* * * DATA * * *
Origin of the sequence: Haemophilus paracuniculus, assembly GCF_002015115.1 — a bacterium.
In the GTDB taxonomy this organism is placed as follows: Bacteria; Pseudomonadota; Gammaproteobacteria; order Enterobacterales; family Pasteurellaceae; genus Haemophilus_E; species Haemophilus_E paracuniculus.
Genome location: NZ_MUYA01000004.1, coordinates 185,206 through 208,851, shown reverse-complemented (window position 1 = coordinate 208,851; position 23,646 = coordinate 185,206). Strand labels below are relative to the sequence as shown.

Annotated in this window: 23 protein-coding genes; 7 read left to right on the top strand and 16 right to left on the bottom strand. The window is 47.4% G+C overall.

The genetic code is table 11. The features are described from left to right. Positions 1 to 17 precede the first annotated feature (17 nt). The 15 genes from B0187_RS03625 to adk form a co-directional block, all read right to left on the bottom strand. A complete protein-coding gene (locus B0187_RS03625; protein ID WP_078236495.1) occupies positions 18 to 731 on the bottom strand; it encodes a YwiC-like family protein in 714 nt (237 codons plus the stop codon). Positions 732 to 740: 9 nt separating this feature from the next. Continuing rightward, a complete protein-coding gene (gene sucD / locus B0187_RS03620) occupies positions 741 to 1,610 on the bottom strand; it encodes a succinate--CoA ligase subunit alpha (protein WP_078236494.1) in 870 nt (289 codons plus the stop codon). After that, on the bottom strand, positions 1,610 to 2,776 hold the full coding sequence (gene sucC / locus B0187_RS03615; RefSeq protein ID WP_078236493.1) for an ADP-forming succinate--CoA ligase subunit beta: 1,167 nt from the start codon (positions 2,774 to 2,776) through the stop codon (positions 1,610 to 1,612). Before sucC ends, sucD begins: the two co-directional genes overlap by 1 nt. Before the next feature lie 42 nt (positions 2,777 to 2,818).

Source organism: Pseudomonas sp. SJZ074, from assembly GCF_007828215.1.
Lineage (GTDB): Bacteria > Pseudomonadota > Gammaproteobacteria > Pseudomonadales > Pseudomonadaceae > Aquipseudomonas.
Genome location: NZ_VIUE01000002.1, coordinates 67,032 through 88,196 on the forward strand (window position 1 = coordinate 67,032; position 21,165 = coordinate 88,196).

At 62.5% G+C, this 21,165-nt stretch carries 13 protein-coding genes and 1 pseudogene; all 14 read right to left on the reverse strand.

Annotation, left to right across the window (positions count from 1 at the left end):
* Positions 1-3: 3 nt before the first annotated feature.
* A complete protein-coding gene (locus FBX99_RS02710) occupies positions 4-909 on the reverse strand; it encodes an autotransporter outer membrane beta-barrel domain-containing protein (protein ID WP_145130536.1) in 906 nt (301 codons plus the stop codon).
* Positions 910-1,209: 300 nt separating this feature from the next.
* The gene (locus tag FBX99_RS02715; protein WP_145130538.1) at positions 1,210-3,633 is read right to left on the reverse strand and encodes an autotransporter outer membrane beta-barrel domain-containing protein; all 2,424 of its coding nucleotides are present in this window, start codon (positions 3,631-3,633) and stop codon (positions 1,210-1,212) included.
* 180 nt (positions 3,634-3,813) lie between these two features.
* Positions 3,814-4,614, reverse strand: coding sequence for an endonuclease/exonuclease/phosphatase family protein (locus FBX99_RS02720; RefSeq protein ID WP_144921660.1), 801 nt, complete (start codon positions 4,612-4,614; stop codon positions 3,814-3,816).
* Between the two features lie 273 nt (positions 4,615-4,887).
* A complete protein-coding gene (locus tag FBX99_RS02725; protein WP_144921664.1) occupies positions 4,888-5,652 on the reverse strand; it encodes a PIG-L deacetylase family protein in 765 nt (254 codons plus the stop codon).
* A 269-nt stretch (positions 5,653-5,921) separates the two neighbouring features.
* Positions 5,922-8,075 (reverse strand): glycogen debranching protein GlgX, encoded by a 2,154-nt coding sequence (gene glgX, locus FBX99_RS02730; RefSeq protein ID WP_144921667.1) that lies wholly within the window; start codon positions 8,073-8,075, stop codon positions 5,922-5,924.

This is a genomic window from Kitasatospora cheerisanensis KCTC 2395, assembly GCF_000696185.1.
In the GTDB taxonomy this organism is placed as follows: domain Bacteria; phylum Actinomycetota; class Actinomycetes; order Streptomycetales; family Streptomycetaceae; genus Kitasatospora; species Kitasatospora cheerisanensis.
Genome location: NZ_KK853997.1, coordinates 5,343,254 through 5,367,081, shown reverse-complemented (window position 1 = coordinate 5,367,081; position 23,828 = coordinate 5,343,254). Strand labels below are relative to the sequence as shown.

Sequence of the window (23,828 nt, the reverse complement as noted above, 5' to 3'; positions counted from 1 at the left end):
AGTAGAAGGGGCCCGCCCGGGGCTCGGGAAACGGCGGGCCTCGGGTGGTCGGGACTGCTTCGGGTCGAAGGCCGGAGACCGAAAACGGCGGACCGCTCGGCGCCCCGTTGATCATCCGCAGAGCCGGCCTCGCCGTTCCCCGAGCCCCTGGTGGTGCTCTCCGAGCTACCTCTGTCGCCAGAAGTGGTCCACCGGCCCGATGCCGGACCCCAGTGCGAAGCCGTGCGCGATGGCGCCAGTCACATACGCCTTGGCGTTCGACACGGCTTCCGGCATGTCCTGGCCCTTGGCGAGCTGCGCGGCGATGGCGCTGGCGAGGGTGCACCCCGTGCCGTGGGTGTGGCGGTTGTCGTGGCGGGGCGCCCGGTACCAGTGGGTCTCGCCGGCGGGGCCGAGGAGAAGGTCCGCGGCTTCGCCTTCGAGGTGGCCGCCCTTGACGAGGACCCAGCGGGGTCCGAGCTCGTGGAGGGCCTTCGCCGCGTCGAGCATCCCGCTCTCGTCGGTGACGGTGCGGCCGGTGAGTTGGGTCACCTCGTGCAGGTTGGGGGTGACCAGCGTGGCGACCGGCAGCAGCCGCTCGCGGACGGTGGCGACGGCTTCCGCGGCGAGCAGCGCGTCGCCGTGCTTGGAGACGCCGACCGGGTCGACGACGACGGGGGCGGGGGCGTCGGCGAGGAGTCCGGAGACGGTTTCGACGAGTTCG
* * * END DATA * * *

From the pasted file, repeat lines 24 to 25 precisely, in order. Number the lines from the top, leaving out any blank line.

Sequence of the window (23,828 nt, the reverse complement as noted above, 5' to 3'; positions counted from 1 at the left end):
AGTAGAAGGGGCCCGCCCGGGGCTCGGGAAACGGCGGGCCTCGGGTGGTCGGGACTGCTTCGGGTCGAAGGCCGGAGACCGAAAACGGCGGACCGCTCGGCGCCCCGTTGATCATCCGCAGAGCCGGCCTCGCCGTTCCCCGAGCCCCTGGTGGTGCTCTCCGAGCTACCTCTGTCGCCAGAAGTGGTCCACCGGCCCGATGCCGGACCCCAGTGCGAAGCCGTGCGCGATGGCGCCAGTCACATACGCCTTGGCGTTCGACACGGCTTCCGGCATGTCCTGGCCCTTGGCGAGCTGCGCGGCGATGGCGCTGGCGAGGGTGCACCCCGTGCCGTGGGTGTGGCGGTTGTCGTGGCGGGGCGCCCGGTACCAGTGGGTCTCGCCGGCGGGGCCGAGGAGAAGGTCCGCGGCTTCGCCTTCGAGGTGGCCGCCCTTGACGAGGACCCAGCGGGGTCCGAGCTCGTGGAGGGCCTTCGCCGCGTCGAGCATCCCGCTCTCGTCGGTGACGGTGCGGCCGGTGAGTTGGGTCACCTCGTGCAGGTTGGGGGTGACCAGCGTGGCGACCGGCAGCAGCCGCTCGCGGACGGTGGCGACGGCTTCCGCGGCGAGCAGCGCGTCGCCGTGCTTGGAGACGCCGACCGGGTCGACGACGACGGGGGCGGGGGCGTCGGCGAGGAGTCCGGAGACGGTTTCGACGAGTTCG